Ecuador's President, Guillermo Lasso, has proposed an 'unpopular' tax reform program. The president aims to introduce a new sports betting levy aimed at boosting the South American country's economic revival plans. Drafted by President Lasso himself, the proposal is part of the larger "pressing economic endeavor" and will be introduced to the National Congress of Ecuador. Once presented, the country's constitution gives the legislators up to 30 days to review it.
It's to be noted that the government is attempting to transform Ecuador's current taxation system by introducing a 'point-of-charge' levy on all online transactions, especially targeting sports betting, which has become increasingly popular in the country in recent times. The new tax proposal will apply to all foreign and local sports betting operators if Congress approves it.
In the new proposal, sports betting operators must pay a 15% levy on their total income. Additionally, Ecuadorians betting on sports on offshore platforms must pay a 15% tax on their total bet amount, to be deducted at the transaction time.
As if that's not enough, the government in Ecuador is proposing a 15% withholding tax on all player winnings. This proves the government's commitment to ensuring complete tax compliance in the fast-rising industry.
The tax reforms are part of Ecuador's broader strategy to control the thriving sports betting industry. It's believed that this reform is in response to the numerous sports betting sites operating in the country without a local presence.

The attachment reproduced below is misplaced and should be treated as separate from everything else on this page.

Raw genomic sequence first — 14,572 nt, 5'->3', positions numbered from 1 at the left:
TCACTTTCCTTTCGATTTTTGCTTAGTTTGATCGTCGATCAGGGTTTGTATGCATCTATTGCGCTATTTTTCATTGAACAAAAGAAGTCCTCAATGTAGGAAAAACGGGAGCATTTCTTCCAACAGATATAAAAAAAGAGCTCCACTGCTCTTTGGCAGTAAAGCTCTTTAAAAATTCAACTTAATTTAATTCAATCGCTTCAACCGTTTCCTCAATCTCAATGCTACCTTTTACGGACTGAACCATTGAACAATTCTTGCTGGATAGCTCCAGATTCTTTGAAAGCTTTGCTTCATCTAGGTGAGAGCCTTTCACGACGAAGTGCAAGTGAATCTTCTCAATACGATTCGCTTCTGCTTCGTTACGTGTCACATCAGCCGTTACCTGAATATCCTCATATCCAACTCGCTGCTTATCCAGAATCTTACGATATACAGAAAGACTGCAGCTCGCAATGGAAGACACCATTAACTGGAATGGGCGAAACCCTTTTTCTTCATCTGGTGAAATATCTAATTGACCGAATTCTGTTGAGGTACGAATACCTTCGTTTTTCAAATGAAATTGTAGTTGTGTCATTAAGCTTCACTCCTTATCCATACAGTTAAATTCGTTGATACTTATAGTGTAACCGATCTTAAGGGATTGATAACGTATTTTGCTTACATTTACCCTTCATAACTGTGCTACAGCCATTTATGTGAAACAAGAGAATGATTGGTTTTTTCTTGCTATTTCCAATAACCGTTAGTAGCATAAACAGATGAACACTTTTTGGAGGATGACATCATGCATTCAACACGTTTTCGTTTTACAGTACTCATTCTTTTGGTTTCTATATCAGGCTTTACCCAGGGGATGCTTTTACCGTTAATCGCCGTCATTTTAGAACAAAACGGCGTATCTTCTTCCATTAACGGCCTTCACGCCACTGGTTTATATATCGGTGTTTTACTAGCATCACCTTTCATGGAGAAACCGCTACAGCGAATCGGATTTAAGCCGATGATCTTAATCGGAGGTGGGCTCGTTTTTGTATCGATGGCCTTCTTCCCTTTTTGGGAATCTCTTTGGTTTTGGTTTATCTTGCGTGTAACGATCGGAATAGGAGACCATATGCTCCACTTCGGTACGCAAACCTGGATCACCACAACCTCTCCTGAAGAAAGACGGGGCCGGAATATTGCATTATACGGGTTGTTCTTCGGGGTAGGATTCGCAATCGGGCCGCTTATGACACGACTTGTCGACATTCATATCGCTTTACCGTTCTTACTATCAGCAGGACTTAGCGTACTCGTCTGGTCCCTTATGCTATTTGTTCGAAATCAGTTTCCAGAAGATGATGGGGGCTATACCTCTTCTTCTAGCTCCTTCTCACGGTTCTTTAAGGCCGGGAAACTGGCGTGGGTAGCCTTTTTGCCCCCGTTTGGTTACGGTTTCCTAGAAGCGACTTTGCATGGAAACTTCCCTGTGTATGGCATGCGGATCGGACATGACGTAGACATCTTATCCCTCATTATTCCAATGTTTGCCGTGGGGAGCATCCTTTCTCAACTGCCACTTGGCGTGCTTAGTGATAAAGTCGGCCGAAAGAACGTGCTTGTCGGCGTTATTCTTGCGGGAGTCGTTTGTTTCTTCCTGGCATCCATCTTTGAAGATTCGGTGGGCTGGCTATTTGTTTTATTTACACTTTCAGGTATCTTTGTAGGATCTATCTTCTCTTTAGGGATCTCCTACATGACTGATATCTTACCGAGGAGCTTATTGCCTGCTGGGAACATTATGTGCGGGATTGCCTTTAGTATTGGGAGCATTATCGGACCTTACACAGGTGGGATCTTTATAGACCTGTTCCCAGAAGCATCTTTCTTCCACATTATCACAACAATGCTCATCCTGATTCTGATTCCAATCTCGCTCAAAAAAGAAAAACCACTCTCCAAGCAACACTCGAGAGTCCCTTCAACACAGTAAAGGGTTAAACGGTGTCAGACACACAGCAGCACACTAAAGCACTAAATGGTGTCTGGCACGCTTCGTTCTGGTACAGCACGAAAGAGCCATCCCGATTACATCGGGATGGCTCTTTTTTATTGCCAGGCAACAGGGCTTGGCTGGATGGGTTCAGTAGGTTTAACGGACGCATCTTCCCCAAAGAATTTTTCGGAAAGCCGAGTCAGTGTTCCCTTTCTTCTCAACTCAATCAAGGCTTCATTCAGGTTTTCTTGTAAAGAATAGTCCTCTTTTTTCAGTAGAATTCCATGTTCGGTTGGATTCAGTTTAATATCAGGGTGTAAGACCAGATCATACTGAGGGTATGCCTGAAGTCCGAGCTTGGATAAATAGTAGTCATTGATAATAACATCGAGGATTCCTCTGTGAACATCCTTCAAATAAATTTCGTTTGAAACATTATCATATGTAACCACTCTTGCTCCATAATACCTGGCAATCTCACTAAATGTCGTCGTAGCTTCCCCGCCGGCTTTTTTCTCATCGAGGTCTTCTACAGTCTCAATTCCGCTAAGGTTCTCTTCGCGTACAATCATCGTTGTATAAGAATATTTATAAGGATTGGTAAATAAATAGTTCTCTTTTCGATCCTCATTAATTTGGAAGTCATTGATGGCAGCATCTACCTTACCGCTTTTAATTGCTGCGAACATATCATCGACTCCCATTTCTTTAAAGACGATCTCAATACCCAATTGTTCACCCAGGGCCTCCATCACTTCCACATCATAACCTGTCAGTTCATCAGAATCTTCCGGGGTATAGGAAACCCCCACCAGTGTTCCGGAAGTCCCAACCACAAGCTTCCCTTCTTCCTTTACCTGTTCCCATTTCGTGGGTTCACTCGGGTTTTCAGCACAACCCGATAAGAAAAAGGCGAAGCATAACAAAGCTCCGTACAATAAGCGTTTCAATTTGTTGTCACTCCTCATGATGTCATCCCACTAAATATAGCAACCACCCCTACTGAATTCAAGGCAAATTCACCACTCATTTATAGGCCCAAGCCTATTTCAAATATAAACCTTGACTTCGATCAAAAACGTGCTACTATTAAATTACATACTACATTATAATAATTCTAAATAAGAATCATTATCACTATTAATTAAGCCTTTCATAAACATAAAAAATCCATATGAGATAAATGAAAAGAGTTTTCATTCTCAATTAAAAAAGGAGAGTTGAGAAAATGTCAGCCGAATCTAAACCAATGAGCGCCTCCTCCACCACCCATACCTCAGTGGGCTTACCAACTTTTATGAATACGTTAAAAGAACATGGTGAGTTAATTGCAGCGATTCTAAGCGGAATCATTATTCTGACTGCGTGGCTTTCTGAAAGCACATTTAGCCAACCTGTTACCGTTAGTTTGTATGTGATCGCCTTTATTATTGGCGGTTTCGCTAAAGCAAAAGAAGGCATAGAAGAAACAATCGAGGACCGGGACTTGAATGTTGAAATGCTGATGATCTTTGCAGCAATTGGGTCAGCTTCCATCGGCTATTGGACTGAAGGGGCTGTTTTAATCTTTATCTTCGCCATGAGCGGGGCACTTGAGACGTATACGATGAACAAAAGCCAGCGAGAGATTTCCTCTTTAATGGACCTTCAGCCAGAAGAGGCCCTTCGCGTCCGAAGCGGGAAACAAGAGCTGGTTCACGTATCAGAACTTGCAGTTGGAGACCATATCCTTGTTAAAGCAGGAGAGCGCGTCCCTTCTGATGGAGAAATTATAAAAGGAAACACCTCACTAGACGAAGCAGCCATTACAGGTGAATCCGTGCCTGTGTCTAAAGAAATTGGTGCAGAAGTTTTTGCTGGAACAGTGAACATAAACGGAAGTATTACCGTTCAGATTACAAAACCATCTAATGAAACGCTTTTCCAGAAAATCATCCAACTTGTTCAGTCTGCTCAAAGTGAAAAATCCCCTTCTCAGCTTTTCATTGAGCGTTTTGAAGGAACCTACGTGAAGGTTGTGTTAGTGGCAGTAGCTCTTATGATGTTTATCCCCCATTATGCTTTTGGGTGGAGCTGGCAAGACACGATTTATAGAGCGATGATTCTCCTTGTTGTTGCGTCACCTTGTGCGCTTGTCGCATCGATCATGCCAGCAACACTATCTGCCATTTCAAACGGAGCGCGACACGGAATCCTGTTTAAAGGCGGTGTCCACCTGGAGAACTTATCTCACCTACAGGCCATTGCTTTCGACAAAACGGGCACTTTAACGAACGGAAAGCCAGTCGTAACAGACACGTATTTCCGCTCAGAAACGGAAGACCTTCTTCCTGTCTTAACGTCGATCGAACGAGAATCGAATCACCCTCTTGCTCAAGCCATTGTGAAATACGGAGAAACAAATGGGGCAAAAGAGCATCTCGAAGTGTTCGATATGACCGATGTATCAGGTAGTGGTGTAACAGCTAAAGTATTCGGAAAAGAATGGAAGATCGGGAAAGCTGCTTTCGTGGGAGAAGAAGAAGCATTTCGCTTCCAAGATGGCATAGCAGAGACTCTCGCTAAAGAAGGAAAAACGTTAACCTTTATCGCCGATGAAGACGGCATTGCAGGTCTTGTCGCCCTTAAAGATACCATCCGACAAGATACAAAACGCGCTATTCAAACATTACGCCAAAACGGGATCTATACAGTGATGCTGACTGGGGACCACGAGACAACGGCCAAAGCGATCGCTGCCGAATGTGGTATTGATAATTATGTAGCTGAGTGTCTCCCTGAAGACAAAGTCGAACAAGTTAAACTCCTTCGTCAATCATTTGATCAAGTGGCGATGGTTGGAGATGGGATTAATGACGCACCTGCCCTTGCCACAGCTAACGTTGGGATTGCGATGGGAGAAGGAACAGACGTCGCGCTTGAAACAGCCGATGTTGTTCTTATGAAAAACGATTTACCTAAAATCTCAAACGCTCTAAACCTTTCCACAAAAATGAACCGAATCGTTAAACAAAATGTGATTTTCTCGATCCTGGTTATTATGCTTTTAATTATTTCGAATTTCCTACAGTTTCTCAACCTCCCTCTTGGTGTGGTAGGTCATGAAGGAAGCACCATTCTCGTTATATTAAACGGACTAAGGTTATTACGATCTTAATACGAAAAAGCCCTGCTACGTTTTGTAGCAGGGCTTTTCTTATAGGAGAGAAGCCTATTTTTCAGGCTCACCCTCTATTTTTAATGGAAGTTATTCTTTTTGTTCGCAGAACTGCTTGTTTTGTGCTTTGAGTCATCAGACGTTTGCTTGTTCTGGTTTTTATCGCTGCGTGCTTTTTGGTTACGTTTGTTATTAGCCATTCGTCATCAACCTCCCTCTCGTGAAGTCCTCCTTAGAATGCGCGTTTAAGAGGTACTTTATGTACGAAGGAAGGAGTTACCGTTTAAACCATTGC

Lasso highlighted that the Internal Revenue Service (SRI) had discovered at least 23 gambling websites currently operating in Ecuador. The revenue collector added that these platforms are required to remit Value Added Tax (VAT).
Although the proposed tax reform is envisaged to bring some benefits, critics have pointed out some downsides of enacting it. Lasso's proposals are expected to benefit nearly 340,000 taxpayers. However, the reforms may cause a considerable decline in Ecuador's tax revenue, with an estimated loss of $195 million.
But it’s not all bad news for the taxpayers. The Lasso reforms will offer them some much-needed tax relief by deducting $15,000 from their total expenditures. But this will depend on the number of their dependents. In return, this reduces their Income Tax significantly.
President Lasso must work hard to talk the legislators into approving the new proposals. The president faces a charged political climate because of the ongoing court case for purported misappropriation of a petroleum delivery agreement. He has vehemently refuted those claims. Lasso has since dissolved the National Assembly on account of trying to impeach him. This should shelve the ambitious taxation plans in the meantime.